The Hungry Army.


Number 1746 in the Roud Folk Song Index.


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Subject: RE: Lyr Req: The glorious hungry army
From: Peace
Date: 19 Nov 06 - 05:53 PM

This link might be of interest--but it's not the song posted above.


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Subject: RE: Lyr Req: The glorious hungry army
From: Peace
Date: 19 Nov 06 - 05:56 PM

http://hicketypip.tripod.com/Songbook/hungry.htm

PARdon me. It is attributed to the "65th Regiment Song Book".


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Subject: RE: Lyr Req: The glorious hungry army
From: Peace
Date: 19 Nov 06 - 06:08 PM

"Sound the Bugle, blow the horn,
Fight for glory night and morn,
Hungry soldiers ragged and torn,
Just returned from the army."

from
here.


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Subject: RE: Lyr Req: The glorious hungry army
From: Peace
Date: 19 Nov 06 - 06:10 PM

I think it's the Walter Pardon one Guest, croc is looking for.


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Subject: RE: Lyr Req: The glorious hungry army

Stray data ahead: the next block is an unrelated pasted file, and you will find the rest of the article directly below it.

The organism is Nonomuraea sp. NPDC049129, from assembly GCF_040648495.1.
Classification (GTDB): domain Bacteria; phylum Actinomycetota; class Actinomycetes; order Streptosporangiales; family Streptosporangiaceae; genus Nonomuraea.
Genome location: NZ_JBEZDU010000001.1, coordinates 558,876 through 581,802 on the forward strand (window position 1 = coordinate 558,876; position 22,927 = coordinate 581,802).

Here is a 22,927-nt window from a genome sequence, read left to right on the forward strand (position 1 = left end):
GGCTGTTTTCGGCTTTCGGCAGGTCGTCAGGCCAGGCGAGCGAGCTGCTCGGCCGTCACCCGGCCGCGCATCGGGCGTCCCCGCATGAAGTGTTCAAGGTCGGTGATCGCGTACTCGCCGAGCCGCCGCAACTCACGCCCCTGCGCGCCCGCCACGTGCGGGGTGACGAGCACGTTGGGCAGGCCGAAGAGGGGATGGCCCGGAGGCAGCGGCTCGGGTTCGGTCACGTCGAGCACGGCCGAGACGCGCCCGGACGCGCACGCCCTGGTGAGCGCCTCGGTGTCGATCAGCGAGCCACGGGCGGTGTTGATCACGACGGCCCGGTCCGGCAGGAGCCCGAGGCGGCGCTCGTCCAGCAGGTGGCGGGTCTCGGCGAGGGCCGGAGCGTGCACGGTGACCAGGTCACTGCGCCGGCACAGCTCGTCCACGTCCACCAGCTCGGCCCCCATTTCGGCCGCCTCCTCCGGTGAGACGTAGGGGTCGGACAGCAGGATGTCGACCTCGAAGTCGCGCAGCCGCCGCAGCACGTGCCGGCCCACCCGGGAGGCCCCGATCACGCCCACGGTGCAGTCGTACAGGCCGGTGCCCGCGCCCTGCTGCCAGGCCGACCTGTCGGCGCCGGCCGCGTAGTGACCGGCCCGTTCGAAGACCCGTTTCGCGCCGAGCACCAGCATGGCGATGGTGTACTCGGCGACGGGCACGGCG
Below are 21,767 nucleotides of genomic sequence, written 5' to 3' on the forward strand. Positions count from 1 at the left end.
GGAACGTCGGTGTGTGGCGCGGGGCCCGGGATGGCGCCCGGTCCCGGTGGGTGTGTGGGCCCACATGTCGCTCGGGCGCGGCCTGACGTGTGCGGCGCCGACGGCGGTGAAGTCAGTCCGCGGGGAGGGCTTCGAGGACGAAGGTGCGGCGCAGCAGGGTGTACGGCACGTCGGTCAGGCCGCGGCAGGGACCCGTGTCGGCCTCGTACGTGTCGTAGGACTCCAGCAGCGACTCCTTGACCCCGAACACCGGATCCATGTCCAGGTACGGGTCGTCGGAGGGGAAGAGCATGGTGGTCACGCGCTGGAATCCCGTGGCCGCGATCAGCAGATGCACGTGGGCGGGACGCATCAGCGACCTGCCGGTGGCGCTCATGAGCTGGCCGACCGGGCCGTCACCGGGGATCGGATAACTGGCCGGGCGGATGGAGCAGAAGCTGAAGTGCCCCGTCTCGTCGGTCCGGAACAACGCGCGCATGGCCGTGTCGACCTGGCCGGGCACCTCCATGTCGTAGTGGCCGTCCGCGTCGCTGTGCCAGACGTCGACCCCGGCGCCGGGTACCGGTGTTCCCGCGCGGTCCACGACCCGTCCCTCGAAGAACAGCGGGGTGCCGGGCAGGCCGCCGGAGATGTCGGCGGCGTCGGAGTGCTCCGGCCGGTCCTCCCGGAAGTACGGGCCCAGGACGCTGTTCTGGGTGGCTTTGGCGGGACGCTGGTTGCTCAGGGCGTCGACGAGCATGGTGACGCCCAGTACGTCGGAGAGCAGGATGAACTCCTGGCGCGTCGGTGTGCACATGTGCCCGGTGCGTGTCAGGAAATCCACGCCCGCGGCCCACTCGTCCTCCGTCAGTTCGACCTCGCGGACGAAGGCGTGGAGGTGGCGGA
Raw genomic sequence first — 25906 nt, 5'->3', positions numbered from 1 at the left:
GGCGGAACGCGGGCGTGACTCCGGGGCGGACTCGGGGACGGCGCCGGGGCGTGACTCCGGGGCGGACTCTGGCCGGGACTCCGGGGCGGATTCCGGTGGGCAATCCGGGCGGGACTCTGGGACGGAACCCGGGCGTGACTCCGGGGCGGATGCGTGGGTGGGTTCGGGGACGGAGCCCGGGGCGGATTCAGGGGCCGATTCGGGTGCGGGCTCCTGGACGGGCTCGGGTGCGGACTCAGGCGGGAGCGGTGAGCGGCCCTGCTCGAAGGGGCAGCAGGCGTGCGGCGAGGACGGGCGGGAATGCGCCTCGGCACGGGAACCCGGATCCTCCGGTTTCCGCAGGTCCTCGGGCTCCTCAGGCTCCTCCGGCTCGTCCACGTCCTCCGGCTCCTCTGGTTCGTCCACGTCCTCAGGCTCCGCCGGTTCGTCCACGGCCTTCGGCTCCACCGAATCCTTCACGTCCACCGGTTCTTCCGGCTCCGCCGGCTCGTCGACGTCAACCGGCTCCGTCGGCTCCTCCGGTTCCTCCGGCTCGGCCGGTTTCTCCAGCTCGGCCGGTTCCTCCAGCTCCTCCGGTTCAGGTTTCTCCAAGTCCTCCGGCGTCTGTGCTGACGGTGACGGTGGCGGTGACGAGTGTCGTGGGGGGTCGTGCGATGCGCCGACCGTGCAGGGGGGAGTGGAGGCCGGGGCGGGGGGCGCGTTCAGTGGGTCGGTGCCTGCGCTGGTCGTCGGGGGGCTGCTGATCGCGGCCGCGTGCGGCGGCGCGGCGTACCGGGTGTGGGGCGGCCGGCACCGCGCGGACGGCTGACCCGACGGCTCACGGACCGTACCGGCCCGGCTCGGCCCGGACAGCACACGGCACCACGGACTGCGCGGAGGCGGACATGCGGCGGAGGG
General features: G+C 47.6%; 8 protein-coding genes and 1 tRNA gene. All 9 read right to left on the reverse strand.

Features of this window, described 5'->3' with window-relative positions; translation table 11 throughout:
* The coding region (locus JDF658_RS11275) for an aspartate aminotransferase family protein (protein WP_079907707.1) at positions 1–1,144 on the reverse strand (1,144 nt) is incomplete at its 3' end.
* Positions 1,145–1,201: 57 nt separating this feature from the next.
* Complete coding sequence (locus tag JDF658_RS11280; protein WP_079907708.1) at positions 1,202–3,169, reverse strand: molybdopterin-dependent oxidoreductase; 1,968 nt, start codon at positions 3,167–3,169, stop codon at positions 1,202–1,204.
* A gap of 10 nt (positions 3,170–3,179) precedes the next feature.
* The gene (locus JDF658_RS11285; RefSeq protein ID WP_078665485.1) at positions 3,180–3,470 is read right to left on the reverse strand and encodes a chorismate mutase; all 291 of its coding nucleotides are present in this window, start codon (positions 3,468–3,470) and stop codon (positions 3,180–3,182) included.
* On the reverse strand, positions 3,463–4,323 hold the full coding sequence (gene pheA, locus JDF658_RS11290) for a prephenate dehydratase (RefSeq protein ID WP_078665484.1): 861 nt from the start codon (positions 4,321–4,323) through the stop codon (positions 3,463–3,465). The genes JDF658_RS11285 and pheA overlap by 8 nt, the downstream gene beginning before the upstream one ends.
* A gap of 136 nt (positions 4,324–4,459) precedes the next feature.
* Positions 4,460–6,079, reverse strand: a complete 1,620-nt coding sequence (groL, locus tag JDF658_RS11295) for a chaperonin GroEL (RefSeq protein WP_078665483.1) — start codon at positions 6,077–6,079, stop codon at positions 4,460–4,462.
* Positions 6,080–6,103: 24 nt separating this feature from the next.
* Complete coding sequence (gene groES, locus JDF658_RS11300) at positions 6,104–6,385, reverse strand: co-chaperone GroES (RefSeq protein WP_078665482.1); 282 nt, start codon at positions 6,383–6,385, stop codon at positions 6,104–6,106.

From: Malcolm Douglas
Date: 19 Nov 06 - 10:10 PM

That was what Q" and I were sort of driving at, yes. I don't know of any published transcription, but recordings of Walter singing it are available for sale, and can be found via Google.

It appears, for example, on Topic TSCD 664, Troubles They Are But Few - Dance Tunes & Ditties (part of the Voice of the People series). Notes at http://www.mustrad.org.uk/votp.htm indicate that Walter couldn't remember the whole song until he saw the set printed by Roy Palmer (how much he had remembered previously isn't stated). The tune he learned from his uncle Billy was the well-known 'King of the Cannibal Islands'.

Jim Carroll (among others) recorded the song from Walter, and perhaps he will look in to comment.


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Subject: RE: Lyr Req: The glorious hungry army